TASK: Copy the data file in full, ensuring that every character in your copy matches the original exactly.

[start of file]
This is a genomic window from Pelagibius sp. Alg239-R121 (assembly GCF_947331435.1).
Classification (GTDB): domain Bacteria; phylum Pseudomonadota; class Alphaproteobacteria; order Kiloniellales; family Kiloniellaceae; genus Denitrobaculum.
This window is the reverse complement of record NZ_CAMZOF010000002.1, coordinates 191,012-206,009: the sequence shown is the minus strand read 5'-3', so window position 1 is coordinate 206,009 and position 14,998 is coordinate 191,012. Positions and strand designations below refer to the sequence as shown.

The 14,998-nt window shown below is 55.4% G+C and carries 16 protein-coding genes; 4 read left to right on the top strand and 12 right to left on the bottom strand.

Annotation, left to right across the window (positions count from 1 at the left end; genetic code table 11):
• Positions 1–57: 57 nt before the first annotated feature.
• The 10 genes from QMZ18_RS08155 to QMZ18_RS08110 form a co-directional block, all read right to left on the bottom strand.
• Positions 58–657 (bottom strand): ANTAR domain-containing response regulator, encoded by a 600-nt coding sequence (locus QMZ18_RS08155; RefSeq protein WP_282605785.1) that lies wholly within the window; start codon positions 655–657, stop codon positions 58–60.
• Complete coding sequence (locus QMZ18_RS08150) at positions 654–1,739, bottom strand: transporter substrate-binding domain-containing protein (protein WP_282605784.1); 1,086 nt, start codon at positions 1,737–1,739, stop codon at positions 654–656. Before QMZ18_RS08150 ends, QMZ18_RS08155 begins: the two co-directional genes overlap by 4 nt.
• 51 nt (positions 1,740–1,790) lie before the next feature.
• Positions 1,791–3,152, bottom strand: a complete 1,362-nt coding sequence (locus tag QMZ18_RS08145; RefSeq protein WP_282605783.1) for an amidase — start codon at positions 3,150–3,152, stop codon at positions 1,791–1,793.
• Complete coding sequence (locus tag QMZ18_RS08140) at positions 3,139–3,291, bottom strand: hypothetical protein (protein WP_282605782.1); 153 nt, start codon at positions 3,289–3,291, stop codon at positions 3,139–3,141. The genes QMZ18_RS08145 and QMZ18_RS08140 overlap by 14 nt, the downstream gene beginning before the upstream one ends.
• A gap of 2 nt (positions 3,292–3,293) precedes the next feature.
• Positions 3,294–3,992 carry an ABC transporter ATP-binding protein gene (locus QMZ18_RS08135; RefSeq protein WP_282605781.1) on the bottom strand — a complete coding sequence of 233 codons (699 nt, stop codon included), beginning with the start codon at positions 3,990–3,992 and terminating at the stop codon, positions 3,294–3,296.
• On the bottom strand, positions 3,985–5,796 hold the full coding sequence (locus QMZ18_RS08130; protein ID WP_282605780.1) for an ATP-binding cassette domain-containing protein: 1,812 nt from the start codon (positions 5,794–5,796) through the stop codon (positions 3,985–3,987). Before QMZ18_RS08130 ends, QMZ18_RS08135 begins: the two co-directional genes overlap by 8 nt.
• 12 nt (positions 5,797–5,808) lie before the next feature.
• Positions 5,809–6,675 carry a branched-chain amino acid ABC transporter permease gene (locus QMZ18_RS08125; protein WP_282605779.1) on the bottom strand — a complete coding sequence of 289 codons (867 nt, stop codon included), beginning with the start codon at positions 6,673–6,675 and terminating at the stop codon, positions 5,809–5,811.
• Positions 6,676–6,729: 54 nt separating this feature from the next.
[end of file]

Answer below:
This is a genomic window from Pelagibius sp. Alg239-R121 (assembly GCF_947331435.1).
Classification (GTDB): domain Bacteria; phylum Pseudomonadota; class Alphaproteobacteria; order Kiloniellales; family Kiloniellaceae; genus Denitrobaculum.
This window is the reverse complement of record NZ_CAMZOF010000002.1, coordinates 191,012-206,009: the sequence shown is the minus strand read 5'-3', so window position 1 is coordinate 206,009 and position 14,998 is coordinate 191,012. Positions and strand designations below refer to the sequence as shown.

The 14,998-nt window shown below is 55.4% G+C and carries 16 protein-coding genes; 4 read left to right on the top strand and 12 right to left on the bottom strand.

Annotation, left to right across the window (positions count from 1 at the left end; genetic code table 11):
• Positions 1–57: 57 nt before the first annotated feature.
• The 10 genes from QMZ18_RS08155 to QMZ18_RS08110 form a co-directional block, all read right to left on the bottom strand.
• Positions 58–657 (bottom strand): ANTAR domain-containing response regulator, encoded by a 600-nt coding sequence (locus QMZ18_RS08155; RefSeq protein WP_282605785.1) that lies wholly within the window; start codon positions 655–657, stop codon positions 58–60.
• Complete coding sequence (locus QMZ18_RS08150) at positions 654–1,739, bottom strand: transporter substrate-binding domain-containing protein (protein WP_282605784.1); 1,086 nt, start codon at positions 1,737–1,739, stop codon at positions 654–656. Before QMZ18_RS08150 ends, QMZ18_RS08155 begins: the two co-directional genes overlap by 4 nt.
• 51 nt (positions 1,740–1,790) lie before the next feature.
• Positions 1,791–3,152, bottom strand: a complete 1,362-nt coding sequence (locus tag QMZ18_RS08145; RefSeq protein WP_282605783.1) for an amidase — start codon at positions 3,150–3,152, stop codon at positions 1,791–1,793.
• Complete coding sequence (locus tag QMZ18_RS08140) at positions 3,139–3,291, bottom strand: hypothetical protein (protein WP_282605782.1); 153 nt, start codon at positions 3,289–3,291, stop codon at positions 3,139–3,141. The genes QMZ18_RS08145 and QMZ18_RS08140 overlap by 14 nt, the downstream gene beginning before the upstream one ends.
• A gap of 2 nt (positions 3,292–3,293) precedes the next feature.
• Positions 3,294–3,992 carry an ABC transporter ATP-binding protein gene (locus QMZ18_RS08135; RefSeq protein WP_282605781.1) on the bottom strand — a complete coding sequence of 233 codons (699 nt, stop codon included), beginning with the start codon at positions 3,990–3,992 and terminating at the stop codon, positions 3,294–3,296.
• On the bottom strand, positions 3,985–5,796 hold the full coding sequence (locus QMZ18_RS08130; protein ID WP_282605780.1) for an ATP-binding cassette domain-containing protein: 1,812 nt from the start codon (positions 5,794–5,796) through the stop codon (positions 3,985–3,987). Before QMZ18_RS08130 ends, QMZ18_RS08135 begins: the two co-directional genes overlap by 8 nt.
• 12 nt (positions 5,797–5,808) lie before the next feature.
• Positions 5,809–6,675 carry a branched-chain amino acid ABC transporter permease gene (locus QMZ18_RS08125; protein WP_282605779.1) on the bottom strand — a complete coding sequence of 289 codons (867 nt, stop codon included), beginning with the start codon at positions 6,673–6,675 and terminating at the stop codon, positions 5,809–5,811.
• Positions 6,676–6,729: 54 nt separating this feature from the next.